How Anti-Smokers Lie About Smoking And Life Expectancy
FORCES - Back to The Evidence
HOW ANTI-SMOKERS LIE ABOUT SMOKING AND LIFE EXPECTANCY
These surveys are funded and conducted by the federal government, and are major sources of official statistics. Rogers and Powell-Griner apparently did not look at their own data when they stated their conclusion that "smokers have at least a 25% shorter life," which they also claimed in the abstract. They misled the public that, if non-smokers live to about age 80, then smokers must be dying 20 years earlier, since that is 25 shorter.
The actual figures from the article show no such thing. Perhaps the presentation was too complex for the media to decipher. The expected years remaining merely had to be added, via simple arithmetic, to the age group in question.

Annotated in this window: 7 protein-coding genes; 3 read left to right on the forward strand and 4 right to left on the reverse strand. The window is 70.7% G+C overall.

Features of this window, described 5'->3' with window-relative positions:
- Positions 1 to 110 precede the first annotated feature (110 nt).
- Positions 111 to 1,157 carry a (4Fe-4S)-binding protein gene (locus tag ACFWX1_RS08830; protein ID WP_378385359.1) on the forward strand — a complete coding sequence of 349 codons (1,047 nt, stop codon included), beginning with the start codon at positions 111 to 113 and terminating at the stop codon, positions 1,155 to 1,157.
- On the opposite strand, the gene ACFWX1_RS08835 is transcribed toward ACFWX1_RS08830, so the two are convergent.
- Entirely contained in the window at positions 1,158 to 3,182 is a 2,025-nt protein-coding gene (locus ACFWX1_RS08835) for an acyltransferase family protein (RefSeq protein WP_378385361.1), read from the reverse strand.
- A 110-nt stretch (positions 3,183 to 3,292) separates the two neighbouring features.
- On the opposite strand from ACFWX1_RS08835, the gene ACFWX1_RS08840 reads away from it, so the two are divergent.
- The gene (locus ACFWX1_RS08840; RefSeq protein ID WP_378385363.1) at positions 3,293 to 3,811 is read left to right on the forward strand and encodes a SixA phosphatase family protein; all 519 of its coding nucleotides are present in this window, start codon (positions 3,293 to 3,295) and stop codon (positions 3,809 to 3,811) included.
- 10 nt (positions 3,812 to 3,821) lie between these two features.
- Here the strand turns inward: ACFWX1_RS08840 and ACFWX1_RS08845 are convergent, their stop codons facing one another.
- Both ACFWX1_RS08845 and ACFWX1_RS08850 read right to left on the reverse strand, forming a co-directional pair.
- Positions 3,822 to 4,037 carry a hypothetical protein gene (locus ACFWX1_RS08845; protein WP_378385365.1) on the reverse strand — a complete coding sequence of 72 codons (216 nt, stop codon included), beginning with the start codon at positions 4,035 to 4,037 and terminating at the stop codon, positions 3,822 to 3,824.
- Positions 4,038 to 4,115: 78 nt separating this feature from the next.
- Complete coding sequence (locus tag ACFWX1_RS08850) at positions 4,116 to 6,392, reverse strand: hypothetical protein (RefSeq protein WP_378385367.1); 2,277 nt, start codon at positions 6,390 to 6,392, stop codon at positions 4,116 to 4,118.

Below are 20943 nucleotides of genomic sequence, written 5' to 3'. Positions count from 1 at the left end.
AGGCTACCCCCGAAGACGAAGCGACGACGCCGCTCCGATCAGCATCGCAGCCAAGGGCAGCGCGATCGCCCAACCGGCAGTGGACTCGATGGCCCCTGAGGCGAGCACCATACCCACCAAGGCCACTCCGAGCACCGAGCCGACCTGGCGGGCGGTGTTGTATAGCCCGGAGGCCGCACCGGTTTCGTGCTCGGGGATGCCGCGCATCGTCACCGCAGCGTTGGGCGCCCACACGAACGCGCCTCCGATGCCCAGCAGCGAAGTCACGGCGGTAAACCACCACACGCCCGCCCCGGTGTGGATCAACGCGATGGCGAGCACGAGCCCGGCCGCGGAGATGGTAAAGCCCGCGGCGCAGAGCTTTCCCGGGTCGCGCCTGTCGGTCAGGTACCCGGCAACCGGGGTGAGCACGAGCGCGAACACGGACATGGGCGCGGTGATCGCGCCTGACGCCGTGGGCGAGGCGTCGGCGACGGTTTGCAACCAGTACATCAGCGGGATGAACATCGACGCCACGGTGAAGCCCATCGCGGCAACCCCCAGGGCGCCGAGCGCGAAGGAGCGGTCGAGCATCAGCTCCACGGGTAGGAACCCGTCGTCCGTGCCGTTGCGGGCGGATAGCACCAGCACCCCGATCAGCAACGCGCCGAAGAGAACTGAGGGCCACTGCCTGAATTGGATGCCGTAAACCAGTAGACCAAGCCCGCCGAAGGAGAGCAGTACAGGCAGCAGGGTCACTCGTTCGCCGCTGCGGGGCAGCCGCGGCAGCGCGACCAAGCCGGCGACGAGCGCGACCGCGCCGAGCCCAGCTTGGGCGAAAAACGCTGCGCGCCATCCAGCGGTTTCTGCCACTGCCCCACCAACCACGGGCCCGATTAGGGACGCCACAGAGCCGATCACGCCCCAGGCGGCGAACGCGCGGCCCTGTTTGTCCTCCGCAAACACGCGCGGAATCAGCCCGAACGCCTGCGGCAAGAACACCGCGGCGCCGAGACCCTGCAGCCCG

These statistics show that average current smokers' life expectancy is 72 and 81 for men and women, respectively, as of age 25-30, and 85 and 90 if they're 75+.
This is despite not considering the socioeconomic differences between smokers and non-smokers, which account for a substantial proportion of the lifespan difference.
The difference between never-smokers and current smokers is about seven years at ages 25-29, and 3 years at age 75+. In comparison, there is more than eight years difference in life expectancy between men and women among both smokers and never-smokers at ages 25-29, which diminishes to about five years at age 75+ years.
(An average female smoker lives about as long as an average male never-smoker.
Courtesy of Carol Thompson 08/23/93